Big news! LibraryThing is now free to all! Read the blog post and discuss the change on Talk.
This site uses cookies to deliver our services, improve performance, for analytics, and (if not signed in) for advertising. By using LibraryThing you acknowledge that you have read and understand our Terms of Service and Privacy Policy. Your use of the site and services is subject to these policies and terms.
Hide this

Results from Google Books

Click on a thumbnail to go to Google Books.

The Velvet Rage: Overcoming the Pain of…

The Velvet Rage: Overcoming the Pain of Growing Up Gay in a Straight Man's…

by Alan Downs

MembersReviewsPopularityAverage ratingMentions
294862,852 (3.63)2
The gay male world today is characterized by seductive beauty, artful creativity, flamboyant sexuality, and, encouragingly, unprecedented acceptability in society. Yet despite the progress of the past century, our intimate relationships are generally short-lived, and depression and suicide occur more frequently than among straight men. Although an entire generation of gay men has freely come out of the closet, we still find ourselves asking, "Are we really better off?" Through honest individual stories and compassionate analysis, this book explores the lingering, deep-rooted shame which can be traced to our childhood experiences of feeling "other" and perhaps emotionally abandoned by the first men in our lives, our fathers. Most of us rage quietly against this shame, masking it behind a façade of beauty, creativity, or material success. Therapist Downs outlines three stages to emotional well-being for gay men and offers strategies to stop the insidious cycle of avoidance and self-defeating behavior.--From publisher description.… (more)



Sign up for LibraryThing to find out whether you'll like this book.

No current Talk conversations about this book.

» See also 2 mentions

Showing 1-5 of 7 (next | show all)
While there were of course many generalized assumptions or observances about the gay community, for the most part this I book offered a very interesting and profound theory into the struggles of gay men that I came away from feeling so much more enlightened.
I have never in my life underlined, highlighted or written in the margins more in my life, then when reading this book. There was so much of myself I found in there, and so much for me to really think about and ingest.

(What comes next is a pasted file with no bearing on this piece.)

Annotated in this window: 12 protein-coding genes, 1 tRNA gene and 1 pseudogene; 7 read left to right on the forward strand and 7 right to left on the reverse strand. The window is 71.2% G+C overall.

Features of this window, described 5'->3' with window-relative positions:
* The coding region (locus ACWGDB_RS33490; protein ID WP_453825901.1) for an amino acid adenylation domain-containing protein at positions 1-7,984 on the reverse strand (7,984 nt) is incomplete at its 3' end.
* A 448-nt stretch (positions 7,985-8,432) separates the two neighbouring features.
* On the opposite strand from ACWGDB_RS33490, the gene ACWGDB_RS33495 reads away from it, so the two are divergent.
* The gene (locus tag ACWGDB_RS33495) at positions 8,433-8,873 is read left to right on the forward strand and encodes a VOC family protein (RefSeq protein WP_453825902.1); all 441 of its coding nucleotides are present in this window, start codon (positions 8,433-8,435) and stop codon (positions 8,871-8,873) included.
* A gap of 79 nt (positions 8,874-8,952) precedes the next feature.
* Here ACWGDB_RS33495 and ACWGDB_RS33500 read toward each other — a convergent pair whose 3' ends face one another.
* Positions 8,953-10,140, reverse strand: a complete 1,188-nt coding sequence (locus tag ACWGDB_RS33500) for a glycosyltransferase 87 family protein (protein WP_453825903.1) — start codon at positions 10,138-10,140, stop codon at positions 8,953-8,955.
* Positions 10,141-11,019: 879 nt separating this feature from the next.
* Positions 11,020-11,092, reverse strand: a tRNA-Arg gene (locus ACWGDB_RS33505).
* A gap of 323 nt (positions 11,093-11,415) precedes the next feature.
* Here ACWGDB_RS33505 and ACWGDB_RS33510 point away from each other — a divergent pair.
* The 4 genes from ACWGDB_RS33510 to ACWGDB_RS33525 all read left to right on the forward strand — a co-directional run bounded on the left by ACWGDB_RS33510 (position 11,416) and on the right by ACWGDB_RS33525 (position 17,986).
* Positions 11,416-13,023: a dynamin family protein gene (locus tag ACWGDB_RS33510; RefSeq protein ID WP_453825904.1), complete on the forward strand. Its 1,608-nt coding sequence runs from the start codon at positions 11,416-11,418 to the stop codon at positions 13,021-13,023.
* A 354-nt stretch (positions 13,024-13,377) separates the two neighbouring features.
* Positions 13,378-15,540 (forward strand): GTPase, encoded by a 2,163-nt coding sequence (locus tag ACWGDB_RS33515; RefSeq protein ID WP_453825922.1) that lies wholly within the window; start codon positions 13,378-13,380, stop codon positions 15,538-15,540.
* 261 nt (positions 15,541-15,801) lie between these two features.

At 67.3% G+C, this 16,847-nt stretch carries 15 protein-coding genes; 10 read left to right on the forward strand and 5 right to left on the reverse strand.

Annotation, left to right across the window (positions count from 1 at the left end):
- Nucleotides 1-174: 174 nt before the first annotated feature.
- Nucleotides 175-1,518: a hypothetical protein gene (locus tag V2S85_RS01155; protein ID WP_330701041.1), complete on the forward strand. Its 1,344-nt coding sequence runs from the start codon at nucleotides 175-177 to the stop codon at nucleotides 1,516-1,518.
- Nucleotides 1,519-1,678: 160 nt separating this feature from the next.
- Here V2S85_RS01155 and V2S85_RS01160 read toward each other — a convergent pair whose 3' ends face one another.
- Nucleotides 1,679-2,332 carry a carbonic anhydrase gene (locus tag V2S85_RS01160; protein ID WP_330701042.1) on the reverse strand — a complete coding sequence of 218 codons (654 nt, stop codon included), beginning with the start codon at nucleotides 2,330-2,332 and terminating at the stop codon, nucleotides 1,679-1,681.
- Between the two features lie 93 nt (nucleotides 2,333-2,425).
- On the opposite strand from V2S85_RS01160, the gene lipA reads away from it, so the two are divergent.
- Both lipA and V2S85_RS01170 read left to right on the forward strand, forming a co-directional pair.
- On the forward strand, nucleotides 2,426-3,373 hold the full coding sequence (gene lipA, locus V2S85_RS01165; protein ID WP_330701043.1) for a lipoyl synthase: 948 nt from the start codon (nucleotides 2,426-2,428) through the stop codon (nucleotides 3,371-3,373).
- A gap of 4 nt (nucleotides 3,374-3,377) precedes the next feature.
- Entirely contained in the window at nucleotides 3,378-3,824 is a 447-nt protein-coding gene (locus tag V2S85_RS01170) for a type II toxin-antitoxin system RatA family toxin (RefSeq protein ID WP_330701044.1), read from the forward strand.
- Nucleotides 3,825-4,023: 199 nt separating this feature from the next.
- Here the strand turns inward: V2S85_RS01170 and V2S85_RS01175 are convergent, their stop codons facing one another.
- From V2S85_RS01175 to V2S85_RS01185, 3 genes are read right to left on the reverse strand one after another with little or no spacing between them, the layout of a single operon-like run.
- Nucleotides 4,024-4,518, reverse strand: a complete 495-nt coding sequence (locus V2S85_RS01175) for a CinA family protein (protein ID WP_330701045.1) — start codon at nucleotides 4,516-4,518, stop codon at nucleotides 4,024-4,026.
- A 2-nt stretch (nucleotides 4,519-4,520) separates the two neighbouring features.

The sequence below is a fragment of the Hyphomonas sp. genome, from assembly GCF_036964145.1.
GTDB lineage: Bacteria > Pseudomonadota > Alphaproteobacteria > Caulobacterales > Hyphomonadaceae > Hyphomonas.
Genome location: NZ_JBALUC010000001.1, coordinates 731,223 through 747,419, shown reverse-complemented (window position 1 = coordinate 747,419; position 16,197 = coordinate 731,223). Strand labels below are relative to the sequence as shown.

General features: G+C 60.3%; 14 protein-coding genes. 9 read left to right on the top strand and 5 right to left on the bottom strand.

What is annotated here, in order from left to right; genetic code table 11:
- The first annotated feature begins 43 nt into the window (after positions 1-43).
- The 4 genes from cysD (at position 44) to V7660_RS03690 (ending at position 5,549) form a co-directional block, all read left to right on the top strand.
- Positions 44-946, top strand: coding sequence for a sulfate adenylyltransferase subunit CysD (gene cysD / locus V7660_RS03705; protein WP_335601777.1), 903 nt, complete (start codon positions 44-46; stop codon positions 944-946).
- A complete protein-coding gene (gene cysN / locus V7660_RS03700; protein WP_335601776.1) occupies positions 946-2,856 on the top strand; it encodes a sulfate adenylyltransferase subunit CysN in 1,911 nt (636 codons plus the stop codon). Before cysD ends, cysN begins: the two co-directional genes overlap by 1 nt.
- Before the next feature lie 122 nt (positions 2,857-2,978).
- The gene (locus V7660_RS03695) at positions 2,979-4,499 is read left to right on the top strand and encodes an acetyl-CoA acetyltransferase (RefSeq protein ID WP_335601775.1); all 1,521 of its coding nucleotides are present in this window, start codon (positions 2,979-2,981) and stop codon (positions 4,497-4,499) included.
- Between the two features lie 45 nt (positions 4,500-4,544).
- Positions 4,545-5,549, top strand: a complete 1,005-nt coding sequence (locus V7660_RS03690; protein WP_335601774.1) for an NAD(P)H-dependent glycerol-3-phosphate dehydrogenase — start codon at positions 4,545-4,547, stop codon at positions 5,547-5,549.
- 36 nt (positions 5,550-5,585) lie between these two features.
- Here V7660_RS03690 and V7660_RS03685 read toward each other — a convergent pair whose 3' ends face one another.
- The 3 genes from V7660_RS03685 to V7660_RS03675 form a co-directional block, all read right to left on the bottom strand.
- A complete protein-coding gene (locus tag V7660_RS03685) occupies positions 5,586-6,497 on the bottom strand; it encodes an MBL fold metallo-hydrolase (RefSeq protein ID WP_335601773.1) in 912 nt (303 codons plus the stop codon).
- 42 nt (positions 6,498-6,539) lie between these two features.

I do think this is an important book, and even if you do not identify with everything Downs has to offer, it's still worth the read. I found insight into my friends, my past relationships, and of course myself throughout the entire book.
Insightful and in depth, Downs has really put forth a powerful theory that is worth knowing and discussing. I think every gay man should read this book. ( )
1 vote Kiddboyblue | Dec 23, 2018 |
This book gave me a lot of perspective on friendships I've had, into myself, and offered great suggestions on how to address complications and struggles as they may arrive. Insightful, touching, and sincere. ( )
  LaPhenix | May 3, 2016 |
As self-help books go (and I will admit that I am not a fan of the genre), The Velvet Rage is actually quite good. The problematic issue with many self-help books is that the underlying philosophy (or approach, or methodology, or treatment, etc.) is based on the assumption that everyone who reads the book is suffering with or struggling with the same condition (e.g., obesity, addiction, unhealthy relationship). This kind of essentializing or pathologizing of a condition usually results in overly generic (i.e., pretty much useless) strategies for correcting the condition. This book, however, is based on a more solid foundation—the belief that most gay men face similar challenges during the course of their development. These challenges result in deep-seated shame that often precludes any ability to maintain healthy, loving adult relationships with other men. And on this point, Dr. Downs pretty much gets it right.